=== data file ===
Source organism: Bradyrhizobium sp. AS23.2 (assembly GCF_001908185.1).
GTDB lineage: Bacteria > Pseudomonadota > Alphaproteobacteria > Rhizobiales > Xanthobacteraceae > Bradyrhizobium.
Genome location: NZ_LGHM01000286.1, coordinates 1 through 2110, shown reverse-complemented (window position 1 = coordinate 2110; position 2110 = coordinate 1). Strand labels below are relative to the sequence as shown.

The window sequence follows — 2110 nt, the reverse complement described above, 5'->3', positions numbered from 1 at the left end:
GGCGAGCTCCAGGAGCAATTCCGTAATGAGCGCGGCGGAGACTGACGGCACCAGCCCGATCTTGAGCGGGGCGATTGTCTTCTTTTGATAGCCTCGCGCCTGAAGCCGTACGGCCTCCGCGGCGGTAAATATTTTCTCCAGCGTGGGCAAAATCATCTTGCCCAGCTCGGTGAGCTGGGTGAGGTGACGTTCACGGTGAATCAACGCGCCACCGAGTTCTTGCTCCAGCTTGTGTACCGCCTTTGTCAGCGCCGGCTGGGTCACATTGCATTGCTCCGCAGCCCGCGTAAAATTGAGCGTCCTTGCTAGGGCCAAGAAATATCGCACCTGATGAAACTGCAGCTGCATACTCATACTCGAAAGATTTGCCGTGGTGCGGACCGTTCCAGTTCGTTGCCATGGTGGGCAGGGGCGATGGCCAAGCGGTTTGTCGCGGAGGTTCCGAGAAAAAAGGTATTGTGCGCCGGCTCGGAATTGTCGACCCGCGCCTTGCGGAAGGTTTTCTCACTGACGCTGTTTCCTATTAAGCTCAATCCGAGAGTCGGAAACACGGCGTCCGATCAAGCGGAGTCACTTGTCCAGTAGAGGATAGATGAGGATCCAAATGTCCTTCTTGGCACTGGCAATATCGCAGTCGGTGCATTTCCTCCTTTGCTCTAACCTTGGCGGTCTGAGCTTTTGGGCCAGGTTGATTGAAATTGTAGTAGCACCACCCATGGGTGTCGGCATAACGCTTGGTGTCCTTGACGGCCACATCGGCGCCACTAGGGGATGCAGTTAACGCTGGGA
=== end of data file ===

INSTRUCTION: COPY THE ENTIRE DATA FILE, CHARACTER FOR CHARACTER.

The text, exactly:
Source organism: Bradyrhizobium sp. AS23.2 (assembly GCF_001908185.1).
GTDB lineage: Bacteria > Pseudomonadota > Alphaproteobacteria > Rhizobiales > Xanthobacteraceae > Bradyrhizobium.
Genome location: NZ_LGHM01000286.1, coordinates 1 through 2110, shown reverse-complemented (window position 1 = coordinate 2110; position 2110 = coordinate 1). Strand labels below are relative to the sequence as shown.

The window sequence follows — 2110 nt, the reverse complement described above, 5'->3', positions numbered from 1 at the left end:
GGCGAGCTCCAGGAGCAATTCCGTAATGAGCGCGGCGGAGACTGACGGCACCAGCCCGATCTTGAGCGGGGCGATTGTCTTCTTTTGATAGCCTCGCGCCTGAAGCCGTACGGCCTCCGCGGCGGTAAATATTTTCTCCAGCGTGGGCAAAATCATCTTGCCCAGCTCGGTGAGCTGGGTGAGGTGACGTTCACGGTGAATCAACGCGCCACCGAGTTCTTGCTCCAGCTTGTGTACCGCCTTTGTCAGCGCCGGCTGGGTCACATTGCATTGCTCCGCAGCCCGCGTAAAATTGAGCGTCCTTGCTAGGGCCAAGAAATATCGCACCTGATGAAACTGCAGCTGCATACTCATACTCGAAAGATTTGCCGTGGTGCGGACCGTTCCAGTTCGTTGCCATGGTGGGCAGGGGCGATGGCCAAGCGGTTTGTCGCGGAGGTTCCGAGAAAAAAGGTATTGTGCGCCGGCTCGGAATTGTCGACCCGCGCCTTGCGGAAGGTTTTCTCACTGACGCTGTTTCCTATTAAGCTCAATCCGAGAGTCGGAAACACGGCGTCCGATCAAGCGGAGTCACTTGTCCAGTAGAGGATAGATGAGGATCCAAATGTCCTTCTTGGCACTGGCAATATCGCAGTCGGTGCATTTCCTCCTTTGCTCTAACCTTGGCGGTCTGAGCTTTTGGGCCAGGTTGATTGAAATTGTAGTAGCACCACCCATGGGTGTCGGCATAACGCTTGGTGTCCTTGACGGCCACATCGGCGCCACTAGGGGATGCAGTTAACGCTGGGA